How running helped me carry on
In my second year of university I was diagnosed with body dysmorphic disorder, a label given to people who obsess over some imagined or exaggerated defect in their appearance. When I looked in the mirror I saw a face hideously disfigured by pustules, pimples, and blackheads, despite psychiatrists assuring me I looked OK. I wore a hat pulled down to my eyebrows, and planned my routes around campus to include as many bathrooms as possible, so I could check my ref lection. At home I spent hours picking at my skin with sewing needles, or burning myself with hydrogen peroxide. Sometimes, I wouldn’t leave the house for days. I thought about dying a lot.
I made a deal with myself. My roommates and I lived near Swan Lake Nature Sanctuary in Victoria, where a trail and boardwalk circled a marshy little lake populated with ducks and geese. At one end of the lake the boardwalk bridged the open water on f loating pontoons. I often thought how easy it would be to dive beneath the pontoons and drown myself. Nobody would find my body there, I thought, which seemed like it might be easier on my friends and family. The deal was this: each night I’ d go for a run around the lake. Two laps. Each lap I’ d have a chance to climb into the water. If I made it home, I’ d forget about killing myself until the following night .
I made the deal in early fall after a psychiatrist at the university diagnosed me and offered to prescribe me lithium pills, which I refused. My father had once told me pain was something to pay attention to, not suppress, so instead of taking the pills I decided I’d try listening to the pain. Either the way I felt was telling me I needed to change something in my life, or it was telling me the world just wasn’t for me. My nightly run became the litmus test. Each time I approached the bridge the question loomed: try to figure this thing out, or call it quits?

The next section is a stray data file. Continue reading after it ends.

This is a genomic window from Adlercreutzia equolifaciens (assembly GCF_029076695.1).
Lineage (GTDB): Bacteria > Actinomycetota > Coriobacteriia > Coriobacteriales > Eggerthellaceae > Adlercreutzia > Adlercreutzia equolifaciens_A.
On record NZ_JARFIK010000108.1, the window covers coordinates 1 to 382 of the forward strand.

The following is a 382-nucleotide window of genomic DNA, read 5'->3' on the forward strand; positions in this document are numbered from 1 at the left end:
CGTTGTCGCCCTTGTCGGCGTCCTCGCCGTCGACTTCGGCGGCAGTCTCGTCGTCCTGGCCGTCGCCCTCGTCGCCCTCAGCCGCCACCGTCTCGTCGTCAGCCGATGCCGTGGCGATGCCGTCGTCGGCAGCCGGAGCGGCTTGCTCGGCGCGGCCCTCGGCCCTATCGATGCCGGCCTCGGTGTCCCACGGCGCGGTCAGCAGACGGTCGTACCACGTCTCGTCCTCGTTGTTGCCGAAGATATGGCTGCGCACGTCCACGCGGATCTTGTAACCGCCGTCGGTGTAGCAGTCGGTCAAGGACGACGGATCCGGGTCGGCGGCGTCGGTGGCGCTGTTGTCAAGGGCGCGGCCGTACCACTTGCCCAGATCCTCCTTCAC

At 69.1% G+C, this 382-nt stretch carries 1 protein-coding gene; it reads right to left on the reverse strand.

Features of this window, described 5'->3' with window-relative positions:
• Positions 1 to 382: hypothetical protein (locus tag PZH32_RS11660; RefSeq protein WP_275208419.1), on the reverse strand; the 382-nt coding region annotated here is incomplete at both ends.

Each night I’d set out intent on following through, but then I’d get the cool air in my lungs. If each day felt like a nightmare, each run felt like a gradual awakening. The first time across the f loating boardwalk always felt the most dangerous. I wasn’t fully awake yet. The nightmare still had me in its grasp. But I never even came close on the second lap. As I ran I thought about all the things that lived around the lake. I thought about the rabbits and birds that f led through the brambles to save themselves as I stormed passed. I listened to my breathing and the f lat hard patting of my feet.
One night on the first lap I stopped and climbed over the boardwalk’s railing. I held onto a rail and leaned out over the dark water. It would be so easy, I knew, to slide beneath the surface and let the cold water fill my lungs. I knew I could do it, but after one lap I also had a sense of what I’d be giving up. I was aware of my pulse in my ears, the sweat on my brow, and the rough feeling of the wood beneath my hands. The pain was still very real, but so were all the other things in life. I hung there for a long time. On the second lap I crossed the boardwalk moving well, and imagined someone else was down in the cold water below me listening to the thunder of my feet overhead. I breathed deep. Ran on. Kelly Bouchard started running home from school when he was nine years old and has run regularly ever since. He claims he once ran a sub 35:00 10K, but nobody was there to see or time it. Read his blog at runningmagazine.ca/ category/bloggers/thoughts-from-the-run